Morrison Cohen Lawyers File U.S. Supreme Court Amicus Curiae Brief on Behalf of EuropeanIssuers aisbl
November 29, 2017 – On November 28, 2017, Morrison Cohen LLP Partner Jason Gottlieb and Associate Daniel Isaacs filed a brief with the U.S. Supreme Court on behalf of EuropeanIssuers aisbl, a pan-European industry organization representing some 8,000 publicly quoted companies in 14 European countries, as amicus curiae in support of certiorari in Petroleo Brasileiro S.A.-Petrobras, et al. v. Universities Superannuation Scheme Limited, et al.
One issue presented in the Petrobras case is a question on which the U.S. Courts of Appeals are sharply divided: whether under Rule 23 of the Federal Rules of Civil Procedure, plaintiffs in a putative class action are required to establish that class membership is ascertainable through administratively feasible means, or whether to be certified, a class must merely be defined clearly with objective criteria.
The question is of recurrent and significant importance, particularly for foreign securities issuers such as the members of EuropeanIssuers. If a foreign security is purchased by a foreign citizen on a foreign exchange, under the Supreme Court’s rule in Morrison v. National Australia Bank, 561 U.S. 247 (2010), U.S. courts do not have jurisdiction to hear that investor’s claim. Where a foreign issuer is sued in a putative class action in the U.S. (such as in the Petrobras case), the Morrison rule might exclude many, and perhaps most, of the class members, making the case much smaller than it may seem. However, without a practical ascertainability requirement for class certification, foreign securities issuers will have no idea which transactions will be part of a certified class at the end of the litigation, and which transactions should not have been subject to U.S. litigation in the first place. Accordingly, foreign issuers face what courts describe as “hydraulic pressure” to settle for amounts that – if the class members were identified and the Morrison rule applied – would be vastly disproportional to the claims. This uncertainty, if left unchecked, will lead to significant additional costs for foreign issuances, and a concomitant negative impact on the U.S. securities markets.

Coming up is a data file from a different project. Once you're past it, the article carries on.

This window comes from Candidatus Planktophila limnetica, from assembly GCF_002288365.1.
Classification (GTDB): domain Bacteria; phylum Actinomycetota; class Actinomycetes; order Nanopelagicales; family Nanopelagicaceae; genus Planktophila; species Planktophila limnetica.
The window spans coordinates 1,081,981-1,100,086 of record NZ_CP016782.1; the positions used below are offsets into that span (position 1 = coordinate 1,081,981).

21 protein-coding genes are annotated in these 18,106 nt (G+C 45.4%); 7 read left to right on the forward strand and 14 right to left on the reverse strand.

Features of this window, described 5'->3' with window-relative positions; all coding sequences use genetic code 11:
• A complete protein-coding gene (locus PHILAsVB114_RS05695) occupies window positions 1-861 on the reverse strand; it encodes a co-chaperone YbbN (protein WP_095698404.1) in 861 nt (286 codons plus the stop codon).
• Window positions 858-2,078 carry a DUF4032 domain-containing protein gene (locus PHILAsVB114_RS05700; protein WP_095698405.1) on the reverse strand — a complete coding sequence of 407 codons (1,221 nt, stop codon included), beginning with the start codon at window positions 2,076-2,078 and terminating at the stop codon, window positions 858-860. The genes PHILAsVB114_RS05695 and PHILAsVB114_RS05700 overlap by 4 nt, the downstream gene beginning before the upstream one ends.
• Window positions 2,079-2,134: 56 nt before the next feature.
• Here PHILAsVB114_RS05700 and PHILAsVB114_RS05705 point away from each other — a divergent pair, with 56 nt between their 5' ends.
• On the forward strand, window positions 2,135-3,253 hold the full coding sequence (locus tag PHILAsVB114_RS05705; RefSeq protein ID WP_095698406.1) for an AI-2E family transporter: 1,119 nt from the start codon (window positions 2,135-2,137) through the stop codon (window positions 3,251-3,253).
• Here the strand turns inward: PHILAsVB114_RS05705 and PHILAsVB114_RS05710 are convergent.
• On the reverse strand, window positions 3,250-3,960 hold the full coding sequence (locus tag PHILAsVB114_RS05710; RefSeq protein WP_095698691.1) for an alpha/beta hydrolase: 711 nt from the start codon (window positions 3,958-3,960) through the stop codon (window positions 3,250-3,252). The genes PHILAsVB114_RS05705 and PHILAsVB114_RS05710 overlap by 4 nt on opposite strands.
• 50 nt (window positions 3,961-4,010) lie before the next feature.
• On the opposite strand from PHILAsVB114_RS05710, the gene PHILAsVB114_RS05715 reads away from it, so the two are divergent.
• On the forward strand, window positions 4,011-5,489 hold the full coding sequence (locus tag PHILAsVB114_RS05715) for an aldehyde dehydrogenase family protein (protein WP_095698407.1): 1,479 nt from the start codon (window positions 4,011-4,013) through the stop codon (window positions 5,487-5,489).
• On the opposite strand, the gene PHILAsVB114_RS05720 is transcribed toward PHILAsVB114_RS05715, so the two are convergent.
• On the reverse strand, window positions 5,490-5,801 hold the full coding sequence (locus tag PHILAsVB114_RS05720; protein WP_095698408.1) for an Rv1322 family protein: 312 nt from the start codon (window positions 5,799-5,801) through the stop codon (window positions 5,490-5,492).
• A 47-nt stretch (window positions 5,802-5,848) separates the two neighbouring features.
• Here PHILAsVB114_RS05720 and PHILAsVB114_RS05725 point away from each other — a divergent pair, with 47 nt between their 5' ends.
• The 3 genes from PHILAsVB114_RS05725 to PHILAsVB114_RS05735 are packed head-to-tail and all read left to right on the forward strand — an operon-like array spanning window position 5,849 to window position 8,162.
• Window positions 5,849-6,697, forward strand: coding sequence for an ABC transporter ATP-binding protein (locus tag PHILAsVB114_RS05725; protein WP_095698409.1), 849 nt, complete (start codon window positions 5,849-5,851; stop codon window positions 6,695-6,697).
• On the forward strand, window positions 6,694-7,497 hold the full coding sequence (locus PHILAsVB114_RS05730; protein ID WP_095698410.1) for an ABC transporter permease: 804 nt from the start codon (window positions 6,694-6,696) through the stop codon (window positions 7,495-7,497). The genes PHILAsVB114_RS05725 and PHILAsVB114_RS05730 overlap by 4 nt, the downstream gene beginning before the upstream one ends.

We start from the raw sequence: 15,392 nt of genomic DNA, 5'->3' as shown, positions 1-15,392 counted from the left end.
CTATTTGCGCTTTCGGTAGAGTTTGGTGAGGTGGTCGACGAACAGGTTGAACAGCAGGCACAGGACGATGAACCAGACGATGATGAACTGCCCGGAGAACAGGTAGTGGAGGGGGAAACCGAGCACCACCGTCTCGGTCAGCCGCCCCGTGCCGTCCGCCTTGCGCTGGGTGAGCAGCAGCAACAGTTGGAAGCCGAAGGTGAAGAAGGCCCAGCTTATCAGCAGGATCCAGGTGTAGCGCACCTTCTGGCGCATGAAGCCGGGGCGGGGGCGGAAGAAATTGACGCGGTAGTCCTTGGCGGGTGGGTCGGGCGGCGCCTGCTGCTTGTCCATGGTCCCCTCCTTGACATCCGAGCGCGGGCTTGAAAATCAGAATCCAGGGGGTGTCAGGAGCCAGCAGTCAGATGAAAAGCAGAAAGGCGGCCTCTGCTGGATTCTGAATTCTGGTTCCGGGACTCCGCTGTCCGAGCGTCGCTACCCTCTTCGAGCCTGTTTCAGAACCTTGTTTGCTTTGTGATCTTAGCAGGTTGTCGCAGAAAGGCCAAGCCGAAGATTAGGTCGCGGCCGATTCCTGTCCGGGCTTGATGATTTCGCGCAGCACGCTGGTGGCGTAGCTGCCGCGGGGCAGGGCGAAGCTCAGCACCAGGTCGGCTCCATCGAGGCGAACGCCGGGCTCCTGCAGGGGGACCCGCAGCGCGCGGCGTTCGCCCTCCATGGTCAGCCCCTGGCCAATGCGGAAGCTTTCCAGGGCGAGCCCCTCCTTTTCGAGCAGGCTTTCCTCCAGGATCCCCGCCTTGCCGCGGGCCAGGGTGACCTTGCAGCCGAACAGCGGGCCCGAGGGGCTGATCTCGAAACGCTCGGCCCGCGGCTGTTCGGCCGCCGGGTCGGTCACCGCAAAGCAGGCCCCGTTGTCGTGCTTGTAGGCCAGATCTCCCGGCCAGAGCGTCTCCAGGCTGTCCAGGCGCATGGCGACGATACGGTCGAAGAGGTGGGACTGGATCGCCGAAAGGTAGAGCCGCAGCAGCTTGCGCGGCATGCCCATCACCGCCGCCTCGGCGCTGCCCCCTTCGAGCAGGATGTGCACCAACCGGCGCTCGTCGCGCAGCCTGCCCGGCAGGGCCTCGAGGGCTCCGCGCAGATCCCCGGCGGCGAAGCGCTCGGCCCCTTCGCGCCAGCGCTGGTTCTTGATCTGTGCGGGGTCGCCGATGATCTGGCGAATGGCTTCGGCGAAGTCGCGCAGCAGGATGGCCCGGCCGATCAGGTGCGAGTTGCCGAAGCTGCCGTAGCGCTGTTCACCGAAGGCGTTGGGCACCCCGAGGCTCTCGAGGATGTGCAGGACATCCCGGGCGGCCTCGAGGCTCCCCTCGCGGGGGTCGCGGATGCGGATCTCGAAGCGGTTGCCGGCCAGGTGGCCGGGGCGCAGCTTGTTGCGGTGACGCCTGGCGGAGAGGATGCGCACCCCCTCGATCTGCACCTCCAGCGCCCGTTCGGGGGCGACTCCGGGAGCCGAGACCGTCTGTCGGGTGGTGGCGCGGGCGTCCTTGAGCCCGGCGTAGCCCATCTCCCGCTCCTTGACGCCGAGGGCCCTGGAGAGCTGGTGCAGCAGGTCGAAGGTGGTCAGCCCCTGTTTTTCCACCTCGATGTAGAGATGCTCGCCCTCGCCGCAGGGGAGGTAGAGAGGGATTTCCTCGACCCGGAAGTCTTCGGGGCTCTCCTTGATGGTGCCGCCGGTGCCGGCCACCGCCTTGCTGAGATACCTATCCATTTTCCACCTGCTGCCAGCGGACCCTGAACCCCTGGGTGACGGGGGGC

In its amicus curiae brief, EuropeanIssuers urged the Court to grant certiorari to resolve the circuit split, and hold that in order to a certify a Rule 23 class, class membership must be ascertainable at the time of class certification through administratively feasible means.
To read the full amicus curiae brief, click here.